Buster: the early years.
This is a story of promise.
Buster Bronco was born on April 1, 1973 in Star, Idaho. His father was a tough but loveable stuffed bear; his mother, a sexy carpet sample with impeccable stitching.
Throughout his youth, Buster's parents gave him everything a young fake colt could desire: the nicest threads, the softest hay stuffing and, naturally, horse sense. Alas, his good fortune caused Buster to be envied, even hated by the other mini mascots like Bengal Benny, Brutus Buckeye and Bucky Badger.
A horse is a horse, of course, unless it's Buster, and he was above such pettiness and envy. He knew he was destined to fame, if not fortune. He realized that just a few miles east of his home in Star, deep in the heart of Boise, was a school that would one day desperately require a fuzzy fabricated biped equine to whip the fans into a frenzy.
As a young foal, Buster dutifully participated in the usual equestrian sports, but in his imaginary heart he knew that his place was on the sidelines, not on the field, court or gym mat. He longed for the day he could trot along the sidelines at BSU football, basketball, wrestling, gymnastic, tennis and other athletic contests. It was his dream, his goal, his destiny.
Coming of age.
This is a story of will.
Before Buster could make it to the big leagues of BSU, he had to pay his dues in the minors. He got his first break when he received a desperate call from Vallivue High School, asking him to replace their Falcon mascot who was on injured reserve with a bruised ego. He performed splendidly, bringing the capacity crowd of eleven to its feet throughout the match, despite complaints from the opposing chess team.
Thereafter, Buster tried to fit in wherever he could, exhibiting unparalleled enthusiasm and remarkable range as the Borah High Lion, the Mountain View Maverick and the Caldwell Cougar.
Through these trying times, Buster never lost his head, nor his lower half. Even during the most arduous moments on the sidelines of elementary, middle and high school events, he knew that one day, with continued hard work, he would get that cherished call from Boise State.
That call happened on July 15th, 1975.
A dream fulfilled.
This is a story of triumph.
At the tender age of two (or 2 in horse years), Buster got his chance: Boise State needed a mascot, preferably a bronco, and Buster fit the bill perfectly. He easily beat out three other mascot hopefuls, including a handsome and talented Viking, a charming Stanford Tree, and a sexually-repressed Vandal, who was incarcerated immediately following the tryouts for larceny and criminal insanity.
Then, in the autumn of 1975, Buster made his debut at the newly-expanded Bronco Stadium in front of 20,000 screaming fans, cheering the team to victory. And so his destiny was becoming fulfilled; Buster was on his way to recruiting whole new generations of lifelong, diehard Broncos with his good natured antics, humor, enthusiasm and horse play.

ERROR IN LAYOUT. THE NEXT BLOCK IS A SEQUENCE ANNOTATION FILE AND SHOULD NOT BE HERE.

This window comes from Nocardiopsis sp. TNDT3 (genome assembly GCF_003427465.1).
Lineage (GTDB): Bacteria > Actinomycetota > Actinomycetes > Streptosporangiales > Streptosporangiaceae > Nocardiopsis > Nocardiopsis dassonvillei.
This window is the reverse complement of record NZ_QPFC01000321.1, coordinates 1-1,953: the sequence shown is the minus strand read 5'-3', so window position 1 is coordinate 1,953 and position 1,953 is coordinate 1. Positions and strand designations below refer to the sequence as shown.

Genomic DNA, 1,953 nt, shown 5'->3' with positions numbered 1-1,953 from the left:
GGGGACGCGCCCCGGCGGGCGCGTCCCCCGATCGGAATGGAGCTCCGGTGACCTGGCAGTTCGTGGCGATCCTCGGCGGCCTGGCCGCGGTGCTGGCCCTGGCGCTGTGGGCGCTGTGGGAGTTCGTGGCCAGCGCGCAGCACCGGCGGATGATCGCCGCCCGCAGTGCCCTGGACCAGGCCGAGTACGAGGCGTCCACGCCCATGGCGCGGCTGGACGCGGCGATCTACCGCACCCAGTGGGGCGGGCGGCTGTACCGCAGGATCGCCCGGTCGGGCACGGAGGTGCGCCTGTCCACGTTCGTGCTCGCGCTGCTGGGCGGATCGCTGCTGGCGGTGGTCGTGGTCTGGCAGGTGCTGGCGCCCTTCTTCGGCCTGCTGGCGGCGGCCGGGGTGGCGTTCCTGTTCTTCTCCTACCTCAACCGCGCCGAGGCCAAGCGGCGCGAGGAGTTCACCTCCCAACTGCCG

For the next 30 years, Buster would play a critical part of the Bronco's athletic success, cheering each of Boise State's athletic teams, plus participating in numerous fundraising affairs, charity events and even the occasional birthday party.
Though he himself hardly uttered a word, nobody could make a crowd roar like Buster; quite simply, when Buster would whiney, BSU would win.
Sadly, Buster's hectic schedule and dedication never enabled him to enjoy a personal life. For a brief time Buster dated the BSU gymnastic team's pommel horse, but in the end his work and dedication to other BSU teams proved to be his true and only love.
Years of rooting for the Broncos through thick and thick has solidified his place as BSU's most treasured icon. He is, indeed, the glue that holds the BSU family together; or, at least, he will be.
A time to retire.
This is a story of melancholy.
Nobody wanted Buster to retire except Buster himself. In fact, in a recent gallop poll inquiring whether or not Buster should be retired, 100% of Broncos replied "neigh."
Yet the time has come. His fur is frayed, his hooves are worn, and even his tail is turning gray (unusual for an inorganic mascot).
Just as a young Buster longed for the day of working at BSU, today he longs for the stud farm, where he can stretch his legs and spread his thread. He leaves behind a legacy of cheers, of laughter, of shedding phony pony fur on the court, of dancing with the BSU marching band, of leaving fake horsepoo in the shower of the opposing teams.
Buster is a legend--a Bronco for all time, whose time has unhappily reached an end.
A new beginning.
This is a story of hope.
Within Buster Bronco is the heart and soul of every BSU fan, and the body of one BSU fan. Likewise, within each BSU fan is the heart and soul of Buster.
But who will take up the reigns once this Buster is gone?
With the support of BSU's faithful, there is hope. A new, improved Buster Bronco can be cloned, but only with the generous monetary donations of BSU fans like you.
Time is of the essence: artificial insewmination must be performed in the weeks to come in order for the new, improved Buster to make his debut in time for the BSU/Vandal football game.
Thankfully, it won't take much to produce a new Buster Bronco; costs of the procedure are only $1,500, and we've already received nearly half that amount. Your donation, whether ten dollars, fifty dollars, or $900, is appreciated, and will continue the Buster Bronco tradition, so please send what you can, and soon.
To donate to the Buster Fund, send your check or money order to:
6035 E. Gateway
Boise, Idaho 83716
If you like to do things in person, you can also bring your donation to the Blue & Orange game on April 16th and hand it over to Booger or AttackTheWac.
For more information, click here.
Buster would thank you, if only he could speak.